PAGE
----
The 2011 partnership agreement states that Neustar and its business units have the right to resell Locationary’s Saturn service under the Neustar brand, through their many sales channels. In other words, Locationary wholesales Saturn services to Neustar, and Neustar, in turn, integrates Saturn with its other data services to offer total data solutions to the market.
Neustar is a huge player – approaching it and setting up a partnership agreement wasn’t straightforward.
From their experience, the two founders offer some useful advice to those who are contemplating partnering with a savvy, established company:
1. Do your homework and understand the value of what you bring to the table.
You’re wasting everyone’s time if you can’t help a potential partner achieve its most important business objectives.
“After about four months of discussion, we were invited to do a presentation to the senior executive team at Neustar,” Mr. Ritchie recalls. “We made sure that we hit all the hot buttons on what we thought they were looking for, and emphasized how we could help to advance their mission and vision.”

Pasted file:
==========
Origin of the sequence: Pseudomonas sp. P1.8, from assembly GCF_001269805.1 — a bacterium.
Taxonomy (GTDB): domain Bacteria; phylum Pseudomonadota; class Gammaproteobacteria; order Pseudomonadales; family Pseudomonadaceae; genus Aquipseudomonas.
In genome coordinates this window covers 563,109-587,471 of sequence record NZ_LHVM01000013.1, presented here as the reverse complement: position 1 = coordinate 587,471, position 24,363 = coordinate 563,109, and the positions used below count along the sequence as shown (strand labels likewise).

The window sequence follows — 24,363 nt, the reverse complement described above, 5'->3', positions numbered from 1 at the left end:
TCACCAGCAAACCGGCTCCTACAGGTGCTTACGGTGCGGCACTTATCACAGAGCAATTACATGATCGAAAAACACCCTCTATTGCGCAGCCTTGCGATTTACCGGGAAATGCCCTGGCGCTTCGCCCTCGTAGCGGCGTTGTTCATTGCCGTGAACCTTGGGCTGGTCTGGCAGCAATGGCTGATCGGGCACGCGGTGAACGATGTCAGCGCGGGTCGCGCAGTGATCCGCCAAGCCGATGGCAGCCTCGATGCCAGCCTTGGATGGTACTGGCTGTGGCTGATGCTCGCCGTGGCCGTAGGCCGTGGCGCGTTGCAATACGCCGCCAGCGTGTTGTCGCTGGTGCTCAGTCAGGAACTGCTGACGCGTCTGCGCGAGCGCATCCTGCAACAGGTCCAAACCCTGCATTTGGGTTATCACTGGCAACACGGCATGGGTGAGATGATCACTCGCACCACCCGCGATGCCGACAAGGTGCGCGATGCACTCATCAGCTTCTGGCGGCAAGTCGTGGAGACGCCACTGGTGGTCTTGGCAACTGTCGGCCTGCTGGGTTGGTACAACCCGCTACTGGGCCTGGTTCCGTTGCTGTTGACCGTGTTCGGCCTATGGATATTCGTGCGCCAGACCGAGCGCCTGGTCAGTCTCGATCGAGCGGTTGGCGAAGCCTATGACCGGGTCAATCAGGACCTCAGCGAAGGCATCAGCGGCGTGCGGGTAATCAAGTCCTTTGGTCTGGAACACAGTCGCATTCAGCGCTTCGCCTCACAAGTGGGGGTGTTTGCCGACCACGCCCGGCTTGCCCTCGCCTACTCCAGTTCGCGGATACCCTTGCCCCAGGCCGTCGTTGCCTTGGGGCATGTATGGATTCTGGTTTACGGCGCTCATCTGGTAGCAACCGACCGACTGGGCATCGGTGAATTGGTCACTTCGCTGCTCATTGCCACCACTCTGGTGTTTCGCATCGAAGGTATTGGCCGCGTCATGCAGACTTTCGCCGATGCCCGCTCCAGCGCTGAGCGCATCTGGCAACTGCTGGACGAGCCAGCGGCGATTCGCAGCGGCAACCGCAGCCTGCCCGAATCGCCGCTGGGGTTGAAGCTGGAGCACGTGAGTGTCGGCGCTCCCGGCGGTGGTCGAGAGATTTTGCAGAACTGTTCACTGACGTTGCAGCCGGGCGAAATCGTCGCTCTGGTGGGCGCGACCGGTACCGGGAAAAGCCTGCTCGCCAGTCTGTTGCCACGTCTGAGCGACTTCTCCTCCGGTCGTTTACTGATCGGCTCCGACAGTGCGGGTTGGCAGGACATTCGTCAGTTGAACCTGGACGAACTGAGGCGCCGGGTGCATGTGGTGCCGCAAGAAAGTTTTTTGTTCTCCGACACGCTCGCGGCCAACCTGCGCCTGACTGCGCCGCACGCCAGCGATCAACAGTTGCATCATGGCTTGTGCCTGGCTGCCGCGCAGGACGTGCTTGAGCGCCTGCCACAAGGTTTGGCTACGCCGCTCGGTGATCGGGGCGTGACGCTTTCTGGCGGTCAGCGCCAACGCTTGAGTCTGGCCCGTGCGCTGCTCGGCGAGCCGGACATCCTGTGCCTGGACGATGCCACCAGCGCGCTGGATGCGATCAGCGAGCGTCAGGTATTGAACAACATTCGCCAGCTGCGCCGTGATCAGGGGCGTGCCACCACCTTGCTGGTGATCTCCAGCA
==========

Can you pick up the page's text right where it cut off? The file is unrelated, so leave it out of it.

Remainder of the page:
2. Leverage your personal networks in the industry.
One of Mr. Servos’s previous startups was bought by AOL and Mr. Servos stayed working with AOL for seven years afterwards. The AOL president he worked with is now the chief executive officer of Neustar. This relationship provided a level of trust that a cold call wouldn’t.
3. Expect a very long sales cycle.
Even with a personal link to the CEO, companies aren’t going to make partnership agreements lightly. This was the first partnership for both companies, so there were no templates they could use for the contract, and it took a long three months until it was finalized.
4. Expect delays in decision-making.
“As a startup, you work at light speed because you have to, but large. public companies are different,” Mr. Ritchie says. “One day to them is like one week to you.” There will be other issues competing for their attention; for example, while Locationary’s contract was being negotiated, Neustar was making a $650-million acquisition.